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3 different imaging of brains with Dr. Don Vaughn
Pay attention now or you might pay for it later

Dr. Don Vaughn is a neuroscientist, an author, a speaker and an extremely interesting guy to have a conversation with. I had the recent privilege of chatting with Don about the future of our brains, and specifically of how we balance the barrage of inbound stimuli that can distract you during your day.  As they say, “the struggle is real” and it is powerful.  

Attention is a hot commodity

Prior to the outbreak of the pandemic, studies showed the average person is bombarded with as many as 4,000 messages per day. These messages come from a combination of advertising, marketing, notifications, alerts, emails, calls and more. Some are very passive, blending into the background but having a subtle build-up over time. Others are intrusive, invasive and break through the clutter.  All of them are intended invoke a response, and all of them are vying for your attention. It’s like being a parent, working at home and having 4,000 children constantly asking you for something. Okay, that might be an exaggeration to make a point, but to those of us who are parents with young kids in these days, it feels like a reality at times.

Your ability to pay attention is one of your most prized resources. Don points out that when you become distracted, it can take an average of 30 minutes to get back into “the groove” you were in.  For some people, it can take up to 2 hours and that delay can crush productivity. Productivity is the word of the day as people are trying to balance work and life while being stuck at home during in a pandemic world.  Companies are looking to the future, both near and long-term.  In the near future, they’re looking at ways to maintain a high level of productivity. In the long term, they’re looking at a hybrid workplace where teams may remain distributed and need to maintain the ability to collaborate in a flexible working environment.  Both situations require tools and platforms that enable interaction and sharing, but also the opportunity for people to focus and pay attention to their work.

Finding productivity in short bursts

graph of how much time to give for productivity

Studies show that short bursts of focus can be extremely productive.  Some of these studies mention 25-minute bursts.  I tend to subscribe to a 60-minute burst with a single small break. These bursts allow you to drop into a groove, maintain your attention and pursue a concept to a point where you feel a logical pause. After the burst you can take a breath, focus and get back into it for a logical conclusion. It becomes important for people to block sections of their week for these bursts of thinking and focus.  I personally lock in 6 hours per week, scattered over different days. These periods can be moved, but never canceled. They ensure I remain productive, even when the rest of my day is spent on video call after video call. During these times, I employ techniques to reduce interruptions and distractions. They include: closing applications, putting on headphones and removing my phone from immediate line of sight. By implementing these little adjustments, productivity is maintained.  Without them, focus is lost and my productivity wanes.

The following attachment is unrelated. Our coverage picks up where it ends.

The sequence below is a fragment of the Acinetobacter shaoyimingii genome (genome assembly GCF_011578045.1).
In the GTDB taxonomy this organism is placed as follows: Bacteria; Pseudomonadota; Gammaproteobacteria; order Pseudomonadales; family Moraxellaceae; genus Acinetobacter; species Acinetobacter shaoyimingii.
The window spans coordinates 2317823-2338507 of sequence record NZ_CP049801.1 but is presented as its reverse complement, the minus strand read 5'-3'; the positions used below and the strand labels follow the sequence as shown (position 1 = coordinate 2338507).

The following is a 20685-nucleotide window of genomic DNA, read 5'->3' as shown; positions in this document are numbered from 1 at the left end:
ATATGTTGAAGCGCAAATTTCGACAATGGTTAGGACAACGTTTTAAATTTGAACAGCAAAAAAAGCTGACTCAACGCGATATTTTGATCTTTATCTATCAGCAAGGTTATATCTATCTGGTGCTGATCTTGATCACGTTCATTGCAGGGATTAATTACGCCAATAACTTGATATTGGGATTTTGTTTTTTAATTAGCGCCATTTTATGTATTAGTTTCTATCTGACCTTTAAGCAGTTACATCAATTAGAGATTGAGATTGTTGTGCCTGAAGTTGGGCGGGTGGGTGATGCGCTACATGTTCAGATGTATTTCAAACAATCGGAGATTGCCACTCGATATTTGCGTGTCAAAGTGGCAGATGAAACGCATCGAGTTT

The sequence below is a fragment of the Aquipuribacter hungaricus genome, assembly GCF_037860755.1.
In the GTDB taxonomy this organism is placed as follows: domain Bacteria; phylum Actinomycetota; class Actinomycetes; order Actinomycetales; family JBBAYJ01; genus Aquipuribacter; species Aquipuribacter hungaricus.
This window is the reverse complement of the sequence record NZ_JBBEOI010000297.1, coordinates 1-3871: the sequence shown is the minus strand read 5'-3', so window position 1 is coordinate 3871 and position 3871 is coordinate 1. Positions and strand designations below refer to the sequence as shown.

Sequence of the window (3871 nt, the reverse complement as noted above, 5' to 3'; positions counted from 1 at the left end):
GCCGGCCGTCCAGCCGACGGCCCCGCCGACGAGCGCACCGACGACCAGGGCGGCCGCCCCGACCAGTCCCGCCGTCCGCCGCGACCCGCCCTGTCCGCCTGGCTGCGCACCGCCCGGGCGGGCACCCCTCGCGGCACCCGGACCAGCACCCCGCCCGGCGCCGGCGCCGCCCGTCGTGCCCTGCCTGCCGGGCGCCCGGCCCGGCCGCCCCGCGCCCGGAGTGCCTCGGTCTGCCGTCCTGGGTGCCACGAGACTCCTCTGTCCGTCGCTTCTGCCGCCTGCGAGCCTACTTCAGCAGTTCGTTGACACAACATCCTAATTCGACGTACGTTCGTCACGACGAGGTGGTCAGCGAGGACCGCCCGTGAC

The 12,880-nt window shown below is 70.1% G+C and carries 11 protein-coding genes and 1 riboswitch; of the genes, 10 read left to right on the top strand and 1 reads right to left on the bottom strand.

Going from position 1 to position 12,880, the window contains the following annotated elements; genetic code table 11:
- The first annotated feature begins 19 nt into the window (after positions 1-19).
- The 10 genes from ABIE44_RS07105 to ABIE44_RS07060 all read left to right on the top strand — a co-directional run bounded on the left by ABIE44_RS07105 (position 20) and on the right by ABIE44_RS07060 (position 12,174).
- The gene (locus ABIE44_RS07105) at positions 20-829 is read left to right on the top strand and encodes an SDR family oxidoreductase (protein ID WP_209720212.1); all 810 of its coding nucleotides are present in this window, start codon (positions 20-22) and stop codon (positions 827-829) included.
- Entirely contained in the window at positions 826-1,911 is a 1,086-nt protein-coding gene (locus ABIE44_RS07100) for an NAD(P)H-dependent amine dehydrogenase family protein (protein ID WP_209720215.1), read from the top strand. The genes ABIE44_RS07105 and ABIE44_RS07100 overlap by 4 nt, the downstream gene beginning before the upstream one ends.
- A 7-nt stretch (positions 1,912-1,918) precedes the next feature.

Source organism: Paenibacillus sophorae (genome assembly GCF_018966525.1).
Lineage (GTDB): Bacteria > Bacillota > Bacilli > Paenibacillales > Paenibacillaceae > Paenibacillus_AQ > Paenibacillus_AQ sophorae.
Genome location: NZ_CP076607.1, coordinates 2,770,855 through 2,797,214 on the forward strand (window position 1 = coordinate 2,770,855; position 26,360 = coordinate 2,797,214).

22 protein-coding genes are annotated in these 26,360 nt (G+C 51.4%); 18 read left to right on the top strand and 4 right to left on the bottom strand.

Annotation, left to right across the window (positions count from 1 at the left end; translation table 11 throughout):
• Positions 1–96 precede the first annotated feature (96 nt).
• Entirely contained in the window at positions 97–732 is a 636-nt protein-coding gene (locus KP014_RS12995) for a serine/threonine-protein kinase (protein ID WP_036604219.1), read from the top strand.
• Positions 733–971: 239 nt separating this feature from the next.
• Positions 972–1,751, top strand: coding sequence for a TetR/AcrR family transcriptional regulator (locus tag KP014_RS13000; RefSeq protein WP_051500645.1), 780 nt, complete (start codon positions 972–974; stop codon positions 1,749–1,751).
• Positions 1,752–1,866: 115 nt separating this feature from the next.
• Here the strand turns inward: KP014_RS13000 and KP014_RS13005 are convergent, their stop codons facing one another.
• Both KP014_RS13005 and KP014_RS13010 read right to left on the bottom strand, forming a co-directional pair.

Empathy and human connection

An inability to pay attention can diminish results over time, hence a negative impact on productivity. You need these bursts of attention to keep you feeling positive. People take pride in their work, and they need to feel they are doing well and producing. Co-workers need to have empathy towards one another and acknowledge that we all need time to focus. Don speaks a lot about empathy and human connection. Video conferences have become the defacto means of maintaining that connection. Video allows you to see the other person and look them in the eye. Video allows for body language, tone and character to enter your conversation. Phone calls are difficult. It’s easier to be rude when you can’t see the person you’re talking to. Email is worse. Email has no tone. When you read an email, you hear the tone based on your current state of mind. Negativity can arise from responses to emails or confrontational phone calls more than video calls. On a video call you can see someone, read their body language and create empathy in your conversation. You can read the room and adjust your delivery to match. This empathy goes a long way to fostering a better working environment.

What’s next?

As teams work remotely or find their way back to the office in some capacity, attention and empathy are going to be key to success. Teams need to collaborate. Individual contributors need to be able to focus. Managers need to foster the opportunity for employees to pay attention and not degrade their productivity due to distraction and interruption. And businesses need to understand that technology and flexibility can be employed to create the optimal environment for the future.

Check out the session with Dr. Don Vaughn and hear more about attention, empathy and the future of the workplace.

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